According to Chinese state-run news agency, Palestinian leader Mahmoud Abbas has arrived in Beijing for a four-day state visit.
It is the Palestinian leader’s fifth official visit to the world’s second-largest economy and it comes as China has expressed readiness to help facilitate Israeli-Palestinian peace talks.
Official Palestinian news agency reported that Abbas is expected to meet China’s President Xi Jinping during the trip.
The two leaders are expected to “exchange opinions… on the latest developments on the Palestinian arena as well as on regional and international issues of mutual concern”, the news outlet reported, adding that Abbas will also meet Premier Li Qiang.
Last week, Chinese foreign ministry Spokesman, Wang Wenbin disclosed at a briefing that Mahmoud Abbas, the longtime Palestinian leader is an “old and good friend of the Chinese people.”
“He is the first Arab head of state received by China this year, fully embodying the high level of China-Palestine good relations, which have traditionally been friendly,” he said, adding that “China has always firmly supported the just cause of the Palestinian people to restore their legitimate national rights.”
China In Support Of Peace Talks Between Palestine And Israel
Chinese state media reported that Foreign Minister Qin Gang averred that, “China supports the resumption of peace talks between Palestine and Israel as soon as possible on the basis of the ‘two-state solution,’ and is willing to play an active role in this regard.”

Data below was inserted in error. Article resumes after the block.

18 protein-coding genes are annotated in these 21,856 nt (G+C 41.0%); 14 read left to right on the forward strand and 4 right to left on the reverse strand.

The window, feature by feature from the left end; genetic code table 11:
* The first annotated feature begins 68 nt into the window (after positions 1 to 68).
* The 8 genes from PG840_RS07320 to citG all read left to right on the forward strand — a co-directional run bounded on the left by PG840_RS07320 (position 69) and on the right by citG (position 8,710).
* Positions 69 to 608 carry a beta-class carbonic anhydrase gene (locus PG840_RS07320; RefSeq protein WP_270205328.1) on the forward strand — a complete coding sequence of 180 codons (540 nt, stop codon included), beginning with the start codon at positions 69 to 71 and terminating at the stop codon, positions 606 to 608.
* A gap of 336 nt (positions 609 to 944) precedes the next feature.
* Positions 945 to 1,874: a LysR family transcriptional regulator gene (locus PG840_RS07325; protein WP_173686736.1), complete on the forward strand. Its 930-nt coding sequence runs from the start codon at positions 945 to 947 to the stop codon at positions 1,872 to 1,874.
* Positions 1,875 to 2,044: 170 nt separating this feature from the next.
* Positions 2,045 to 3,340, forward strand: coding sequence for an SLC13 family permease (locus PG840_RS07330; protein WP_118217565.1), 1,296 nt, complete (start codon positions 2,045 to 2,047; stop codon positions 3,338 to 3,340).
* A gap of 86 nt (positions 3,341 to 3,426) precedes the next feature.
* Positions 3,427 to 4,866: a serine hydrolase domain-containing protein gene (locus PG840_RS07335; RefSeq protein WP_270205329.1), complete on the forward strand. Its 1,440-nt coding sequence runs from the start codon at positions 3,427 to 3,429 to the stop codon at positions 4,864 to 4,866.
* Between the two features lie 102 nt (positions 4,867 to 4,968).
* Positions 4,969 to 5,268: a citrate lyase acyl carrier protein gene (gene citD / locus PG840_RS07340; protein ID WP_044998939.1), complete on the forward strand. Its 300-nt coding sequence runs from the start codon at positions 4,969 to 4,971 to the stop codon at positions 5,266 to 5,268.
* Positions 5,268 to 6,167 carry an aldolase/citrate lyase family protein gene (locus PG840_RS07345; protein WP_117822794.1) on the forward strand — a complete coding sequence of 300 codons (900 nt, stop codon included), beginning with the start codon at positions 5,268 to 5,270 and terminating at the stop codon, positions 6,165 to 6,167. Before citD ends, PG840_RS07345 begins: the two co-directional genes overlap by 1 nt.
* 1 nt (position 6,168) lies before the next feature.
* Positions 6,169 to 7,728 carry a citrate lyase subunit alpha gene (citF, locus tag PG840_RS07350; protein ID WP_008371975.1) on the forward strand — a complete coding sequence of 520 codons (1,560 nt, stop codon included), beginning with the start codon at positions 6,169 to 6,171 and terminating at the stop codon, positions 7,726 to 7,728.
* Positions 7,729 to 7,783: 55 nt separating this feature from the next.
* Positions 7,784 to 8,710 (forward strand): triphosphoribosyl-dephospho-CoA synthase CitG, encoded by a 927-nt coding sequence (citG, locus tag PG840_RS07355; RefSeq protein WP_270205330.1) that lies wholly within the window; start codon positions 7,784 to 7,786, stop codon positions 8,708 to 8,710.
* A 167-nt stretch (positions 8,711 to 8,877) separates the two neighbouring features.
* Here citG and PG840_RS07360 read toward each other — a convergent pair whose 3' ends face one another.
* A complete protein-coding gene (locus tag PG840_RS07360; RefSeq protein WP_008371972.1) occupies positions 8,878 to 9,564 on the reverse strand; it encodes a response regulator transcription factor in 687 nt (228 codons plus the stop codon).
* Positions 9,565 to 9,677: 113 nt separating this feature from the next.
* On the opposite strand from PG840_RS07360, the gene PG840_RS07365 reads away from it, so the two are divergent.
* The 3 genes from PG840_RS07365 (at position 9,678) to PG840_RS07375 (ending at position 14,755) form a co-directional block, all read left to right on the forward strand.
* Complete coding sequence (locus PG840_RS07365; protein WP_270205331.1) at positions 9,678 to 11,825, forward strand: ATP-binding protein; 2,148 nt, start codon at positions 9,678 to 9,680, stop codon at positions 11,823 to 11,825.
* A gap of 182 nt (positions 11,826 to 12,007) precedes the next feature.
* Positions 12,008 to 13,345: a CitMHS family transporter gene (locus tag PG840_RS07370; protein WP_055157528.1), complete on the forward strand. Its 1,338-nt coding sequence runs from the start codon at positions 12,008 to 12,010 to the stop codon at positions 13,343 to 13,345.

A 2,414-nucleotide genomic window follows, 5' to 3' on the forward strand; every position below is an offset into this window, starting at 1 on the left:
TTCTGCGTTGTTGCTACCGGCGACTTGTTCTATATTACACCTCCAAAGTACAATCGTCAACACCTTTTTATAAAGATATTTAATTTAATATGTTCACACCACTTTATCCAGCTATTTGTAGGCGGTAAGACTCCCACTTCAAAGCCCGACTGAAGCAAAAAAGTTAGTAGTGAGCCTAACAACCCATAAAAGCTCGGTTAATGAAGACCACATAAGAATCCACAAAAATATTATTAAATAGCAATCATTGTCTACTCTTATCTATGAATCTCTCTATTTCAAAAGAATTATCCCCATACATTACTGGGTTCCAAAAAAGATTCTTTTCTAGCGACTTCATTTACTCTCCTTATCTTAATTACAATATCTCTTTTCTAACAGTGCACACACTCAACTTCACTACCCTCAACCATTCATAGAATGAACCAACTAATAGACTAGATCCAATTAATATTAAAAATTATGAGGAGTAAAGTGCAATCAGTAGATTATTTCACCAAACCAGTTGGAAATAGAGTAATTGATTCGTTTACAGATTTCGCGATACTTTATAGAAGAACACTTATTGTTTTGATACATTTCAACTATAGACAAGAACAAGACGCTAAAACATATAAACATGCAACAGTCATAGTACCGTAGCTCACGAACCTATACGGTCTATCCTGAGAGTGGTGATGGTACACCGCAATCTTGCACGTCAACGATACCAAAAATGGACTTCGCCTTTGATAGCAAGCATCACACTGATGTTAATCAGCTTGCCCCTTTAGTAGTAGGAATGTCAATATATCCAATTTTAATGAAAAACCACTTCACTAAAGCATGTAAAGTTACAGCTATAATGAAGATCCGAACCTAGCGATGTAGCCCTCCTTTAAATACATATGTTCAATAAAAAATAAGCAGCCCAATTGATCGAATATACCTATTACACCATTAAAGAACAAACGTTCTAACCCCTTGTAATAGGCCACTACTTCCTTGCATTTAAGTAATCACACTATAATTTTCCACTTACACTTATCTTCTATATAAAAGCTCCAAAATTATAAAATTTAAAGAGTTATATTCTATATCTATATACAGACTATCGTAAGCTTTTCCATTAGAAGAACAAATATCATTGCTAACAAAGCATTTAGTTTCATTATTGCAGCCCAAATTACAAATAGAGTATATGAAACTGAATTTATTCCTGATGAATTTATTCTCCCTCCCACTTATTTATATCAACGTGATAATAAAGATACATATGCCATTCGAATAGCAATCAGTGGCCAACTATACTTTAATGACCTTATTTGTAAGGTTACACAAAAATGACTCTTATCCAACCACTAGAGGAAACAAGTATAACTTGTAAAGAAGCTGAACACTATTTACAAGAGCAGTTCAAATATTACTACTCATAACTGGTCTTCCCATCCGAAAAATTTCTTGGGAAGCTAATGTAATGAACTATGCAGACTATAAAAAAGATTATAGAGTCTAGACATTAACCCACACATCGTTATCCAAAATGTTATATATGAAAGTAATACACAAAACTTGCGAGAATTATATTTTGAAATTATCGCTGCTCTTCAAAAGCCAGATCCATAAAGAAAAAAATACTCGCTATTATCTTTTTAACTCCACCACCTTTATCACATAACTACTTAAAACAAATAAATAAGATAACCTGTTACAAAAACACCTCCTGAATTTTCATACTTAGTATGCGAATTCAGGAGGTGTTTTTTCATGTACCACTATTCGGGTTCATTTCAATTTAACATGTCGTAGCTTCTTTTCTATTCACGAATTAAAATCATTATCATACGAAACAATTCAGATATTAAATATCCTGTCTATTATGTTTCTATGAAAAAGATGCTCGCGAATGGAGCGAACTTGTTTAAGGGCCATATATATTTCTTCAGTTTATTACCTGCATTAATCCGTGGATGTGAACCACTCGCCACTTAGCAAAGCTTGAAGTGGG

In announcing the visit, China’s Foreign Ministry noted that Beijing was willing to help broker relations between the Palestinian Authority and the Israeli government that have deteriorated to the lowest level in recent years.
Increased fighting over the last year between Israel and the Palestinians in the West Bank has resulted in the deadliest period of violence between the sides in years in that territory.
The visit also comes after China hosted talks between Iran and Saudi Arabia that resulted in the two restoring diplomatic relations. That development was seen as a sign of diplomatic victory for China as Gulf Arab states perceive the United States slowly withdrawing from the wider region.
However, it is unclear how far the efforts at rapprochement between Iran and Saudi Arabia would go. In recent years, the two nations have sponsored competing armed organizations and political factions throughout the area. The rivalry dates to the 1979 revolution that overthrew Iran’s monarchy, which was supported by the West.
President Xi last December visited Saudi Arabia on an Arab outreach trip where he met with Abbas and pledged to “work for an early, just and durable solution to the Palestinian issue.”
Beijing has sought to boost its ties to the Middle East, challenging long-standing U.S influence there; efforts that have triggered unease in Washington.
During a trip to Riyadh last week, U.S Secretary of State, Antony Blinken stressed that Saudi Arabia was not being forced to choose between Washington and Beijing, striking a conciliatory tone amid their tense relations.